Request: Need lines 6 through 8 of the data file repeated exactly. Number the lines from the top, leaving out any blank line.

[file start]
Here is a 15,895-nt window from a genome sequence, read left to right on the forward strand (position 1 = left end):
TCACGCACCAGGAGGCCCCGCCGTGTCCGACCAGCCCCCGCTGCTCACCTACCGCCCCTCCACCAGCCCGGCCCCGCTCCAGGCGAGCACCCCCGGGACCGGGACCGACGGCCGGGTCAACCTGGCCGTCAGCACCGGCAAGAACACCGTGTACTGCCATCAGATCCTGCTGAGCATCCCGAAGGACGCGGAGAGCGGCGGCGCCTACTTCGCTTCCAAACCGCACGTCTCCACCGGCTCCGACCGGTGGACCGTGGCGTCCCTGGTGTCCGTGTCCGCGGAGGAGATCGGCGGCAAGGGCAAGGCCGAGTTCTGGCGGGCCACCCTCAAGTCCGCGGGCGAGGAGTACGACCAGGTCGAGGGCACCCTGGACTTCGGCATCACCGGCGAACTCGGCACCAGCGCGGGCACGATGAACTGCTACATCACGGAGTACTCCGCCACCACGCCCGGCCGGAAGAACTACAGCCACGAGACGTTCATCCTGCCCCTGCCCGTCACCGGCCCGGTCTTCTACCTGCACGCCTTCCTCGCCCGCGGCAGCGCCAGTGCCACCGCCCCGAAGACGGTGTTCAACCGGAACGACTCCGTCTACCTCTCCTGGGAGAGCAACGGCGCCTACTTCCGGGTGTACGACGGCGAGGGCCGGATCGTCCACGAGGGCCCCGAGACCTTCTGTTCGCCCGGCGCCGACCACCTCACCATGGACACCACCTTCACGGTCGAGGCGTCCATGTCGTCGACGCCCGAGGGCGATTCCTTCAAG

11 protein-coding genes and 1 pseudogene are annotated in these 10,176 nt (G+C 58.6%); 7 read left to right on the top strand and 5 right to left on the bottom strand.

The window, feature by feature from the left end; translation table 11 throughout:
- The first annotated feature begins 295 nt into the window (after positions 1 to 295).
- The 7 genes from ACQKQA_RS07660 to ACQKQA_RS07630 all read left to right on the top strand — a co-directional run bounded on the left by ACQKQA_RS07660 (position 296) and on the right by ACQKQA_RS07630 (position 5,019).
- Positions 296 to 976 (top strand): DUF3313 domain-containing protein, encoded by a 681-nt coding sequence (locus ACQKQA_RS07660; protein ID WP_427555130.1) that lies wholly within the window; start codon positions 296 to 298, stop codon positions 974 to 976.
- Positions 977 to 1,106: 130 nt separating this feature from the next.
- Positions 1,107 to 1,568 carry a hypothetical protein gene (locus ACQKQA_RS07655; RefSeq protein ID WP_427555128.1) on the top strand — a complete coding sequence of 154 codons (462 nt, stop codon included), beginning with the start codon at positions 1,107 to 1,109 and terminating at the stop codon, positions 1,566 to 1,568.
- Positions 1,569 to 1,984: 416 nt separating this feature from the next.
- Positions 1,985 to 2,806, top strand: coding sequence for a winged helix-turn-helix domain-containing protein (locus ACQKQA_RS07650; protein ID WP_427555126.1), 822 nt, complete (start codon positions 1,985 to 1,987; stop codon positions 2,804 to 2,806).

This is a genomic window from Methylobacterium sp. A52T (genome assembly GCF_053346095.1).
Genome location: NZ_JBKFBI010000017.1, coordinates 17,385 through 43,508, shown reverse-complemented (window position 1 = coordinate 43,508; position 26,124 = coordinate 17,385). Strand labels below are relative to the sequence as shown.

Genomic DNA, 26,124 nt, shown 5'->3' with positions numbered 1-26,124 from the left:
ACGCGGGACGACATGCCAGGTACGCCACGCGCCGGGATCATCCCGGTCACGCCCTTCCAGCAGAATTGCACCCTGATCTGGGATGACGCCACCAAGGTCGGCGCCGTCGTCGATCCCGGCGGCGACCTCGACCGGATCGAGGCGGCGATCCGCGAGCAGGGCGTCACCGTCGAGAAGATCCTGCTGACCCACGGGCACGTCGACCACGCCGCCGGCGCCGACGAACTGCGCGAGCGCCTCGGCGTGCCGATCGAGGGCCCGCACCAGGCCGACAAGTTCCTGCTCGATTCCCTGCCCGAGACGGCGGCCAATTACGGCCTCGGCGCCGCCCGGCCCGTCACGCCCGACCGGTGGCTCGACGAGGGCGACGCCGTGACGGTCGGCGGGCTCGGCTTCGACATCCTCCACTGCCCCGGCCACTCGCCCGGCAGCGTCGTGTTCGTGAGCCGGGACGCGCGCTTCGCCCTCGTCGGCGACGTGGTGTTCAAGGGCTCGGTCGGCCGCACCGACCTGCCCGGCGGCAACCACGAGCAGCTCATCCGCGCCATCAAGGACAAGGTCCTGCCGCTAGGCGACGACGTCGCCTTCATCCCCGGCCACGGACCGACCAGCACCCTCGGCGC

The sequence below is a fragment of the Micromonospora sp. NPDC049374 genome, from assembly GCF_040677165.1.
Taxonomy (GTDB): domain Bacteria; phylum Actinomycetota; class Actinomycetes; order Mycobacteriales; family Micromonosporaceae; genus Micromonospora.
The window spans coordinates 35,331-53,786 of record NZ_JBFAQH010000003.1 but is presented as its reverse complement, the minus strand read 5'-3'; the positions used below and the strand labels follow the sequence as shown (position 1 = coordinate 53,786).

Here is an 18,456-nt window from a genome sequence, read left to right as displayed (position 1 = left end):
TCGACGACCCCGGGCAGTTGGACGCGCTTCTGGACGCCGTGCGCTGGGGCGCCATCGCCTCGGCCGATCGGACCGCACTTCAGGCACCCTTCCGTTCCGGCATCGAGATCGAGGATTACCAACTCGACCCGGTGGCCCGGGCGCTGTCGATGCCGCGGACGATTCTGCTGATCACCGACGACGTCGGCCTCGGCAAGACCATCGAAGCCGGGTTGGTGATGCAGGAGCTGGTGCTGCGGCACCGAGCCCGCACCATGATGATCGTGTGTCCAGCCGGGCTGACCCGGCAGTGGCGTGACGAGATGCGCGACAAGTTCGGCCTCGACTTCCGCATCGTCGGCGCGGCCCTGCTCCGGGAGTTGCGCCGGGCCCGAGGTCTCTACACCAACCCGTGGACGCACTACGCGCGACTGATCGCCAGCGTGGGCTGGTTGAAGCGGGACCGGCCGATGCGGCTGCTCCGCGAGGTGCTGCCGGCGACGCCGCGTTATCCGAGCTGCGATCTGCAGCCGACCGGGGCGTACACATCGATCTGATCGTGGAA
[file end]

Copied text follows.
- The 7 genes from ACQKQA_RS07660 to ACQKQA_RS07630 all read left to right on the top strand — a co-directional run bounded on the left by ACQKQA_RS07660 (position 296) and on the right by ACQKQA_RS07630 (position 5,019).
- Positions 296 to 976 (top strand): DUF3313 domain-containing protein, encoded by a 681-nt coding sequence (locus ACQKQA_RS07660; protein ID WP_427555130.1) that lies wholly within the window; start codon positions 296 to 298, stop codon positions 974 to 976.
- Positions 977 to 1,106: 130 nt separating this feature from the next.